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Liberals stand out like a raisin in a raisin muffin.

January 14, 2010

Its clear that the with the prorogation of parliament the Conservative party has wasted most of its ‘benefit of the doubt’ support that was keeping it ahead of the Liberals.  A new poll shows the two parties are neck in neck in national support.  Just as clearly, this statistical tie has not come about because the Liberals have wowed everyone with their inspiring leadership.  Most of the bled Conservative support is no doubt going to the Liberals but simultaneously past Liberal support has moved on to the NDP and Green parties.  The Green party is now approaching 12% polling support.

The Globe suggests that the Liberals have yet to capitalize on the crisis to make their fortunes really rise.  They suggest that people need to vote for the Liberals rather than just against the Conservatives.  I agree.

May I suggest that the best way to distinguish the Liberals from the Conservatives, a way that you know they can’t steal from you, a way that addresses the current crisis, would show big thinking on the part of your party and really make a difference for the future welfare of Canadians as a whole?

Its simple.

Democratic reform.

The recent letter sent out by FairVote Canada offers some suggestions to the Liberals and the opposition parties of what needs to be done.  These are good suggestions, but there are many options to improving the democratic deficit in our country.  You don’t need to commit to a particular solution right now, you need to commit to find a solution and implementing it, with the cooperation of your opposition peers.  This would distinguish the Liberals from the Conservatives in a way that Stephen Harper wouldn’t dare to emulate.  The only democratic reform the Conservatives care about is Senate reform, which is only the tip of the iceberg and does not relate to the anger now rising from Canadian citizens about his prorogation of parliament.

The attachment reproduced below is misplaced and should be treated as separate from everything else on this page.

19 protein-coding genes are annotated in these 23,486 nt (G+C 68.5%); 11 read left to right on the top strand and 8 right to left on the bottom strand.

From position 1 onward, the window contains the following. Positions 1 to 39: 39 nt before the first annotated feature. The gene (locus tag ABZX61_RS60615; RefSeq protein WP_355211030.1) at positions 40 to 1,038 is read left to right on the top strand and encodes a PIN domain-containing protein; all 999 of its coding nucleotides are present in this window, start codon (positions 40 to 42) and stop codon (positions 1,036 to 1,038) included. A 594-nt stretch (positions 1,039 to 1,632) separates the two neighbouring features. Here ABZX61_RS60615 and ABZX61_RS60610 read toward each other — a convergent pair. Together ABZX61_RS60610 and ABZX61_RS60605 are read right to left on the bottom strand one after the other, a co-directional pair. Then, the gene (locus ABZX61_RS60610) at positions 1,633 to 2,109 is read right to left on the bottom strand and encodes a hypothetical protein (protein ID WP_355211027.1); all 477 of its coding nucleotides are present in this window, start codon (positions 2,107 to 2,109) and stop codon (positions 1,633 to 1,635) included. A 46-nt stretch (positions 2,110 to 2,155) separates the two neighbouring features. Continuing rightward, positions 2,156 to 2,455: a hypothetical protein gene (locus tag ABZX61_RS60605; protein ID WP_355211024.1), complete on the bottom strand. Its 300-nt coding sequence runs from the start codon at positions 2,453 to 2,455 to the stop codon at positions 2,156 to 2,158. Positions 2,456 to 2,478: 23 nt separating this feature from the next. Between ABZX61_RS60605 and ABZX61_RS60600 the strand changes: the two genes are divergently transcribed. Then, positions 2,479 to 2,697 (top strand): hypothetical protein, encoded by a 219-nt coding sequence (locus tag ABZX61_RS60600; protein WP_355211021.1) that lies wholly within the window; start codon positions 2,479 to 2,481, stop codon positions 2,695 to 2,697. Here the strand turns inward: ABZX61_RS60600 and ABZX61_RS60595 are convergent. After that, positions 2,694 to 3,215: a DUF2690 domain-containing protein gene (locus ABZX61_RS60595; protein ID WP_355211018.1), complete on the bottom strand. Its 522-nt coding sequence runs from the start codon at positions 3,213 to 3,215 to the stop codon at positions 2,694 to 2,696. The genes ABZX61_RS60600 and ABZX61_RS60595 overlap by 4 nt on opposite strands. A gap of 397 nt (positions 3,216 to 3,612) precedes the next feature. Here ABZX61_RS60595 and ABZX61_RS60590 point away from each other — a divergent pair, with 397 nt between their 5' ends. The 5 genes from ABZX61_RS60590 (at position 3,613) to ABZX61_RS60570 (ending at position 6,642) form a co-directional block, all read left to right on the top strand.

This is an issue the Liberal party can stand behind, one that can get them votes and can serve them well into the future.  The only explanation for why they haven’t realized that yet is pure, unadulterated hunger for absolute power and/or self-delusion.  If the Liberals truly realize they have no natural right to majority rule in Canada then they must admit that their best future interest lies in electoral reform that gives them all the votes they deserve and would allow them to usually form either majority governments or minority coalition governments with the NDP and Greens.

The prize of champion of democracy is there for the taking. Look at that Green 12%, for example.  Its  travesty that they have no seats. But how would they vote in the next election if the Liberals promised true reform? They might hold their breath long enough to give the Liberals minority control to implement real change. Then in the new era of real democracy you’d have a party with 10-15 seats to work with (and remember the Bloc has less support than the Greens so they’d have less seats than that, starts to make coalitions look a lot more doable, no?)

Can anyone think of anything else that will really distinguish tweedle-dum and tweedle-dee that Harper can’t usurp as Conservative policy? I don’t.

4 Comments leave one →
  1. January 14, 2010 6:42 pm

    Only their own immediate self-interest, the notion that the Government of Canada must be lead either by the CPC or LPC prevents the Liberal Party of Canada from moving forward on meaningful democratic and electoral reform. With Canadians waking up to that fact, the LPC’s understanding of its self-interest is going to have to change, quickly.


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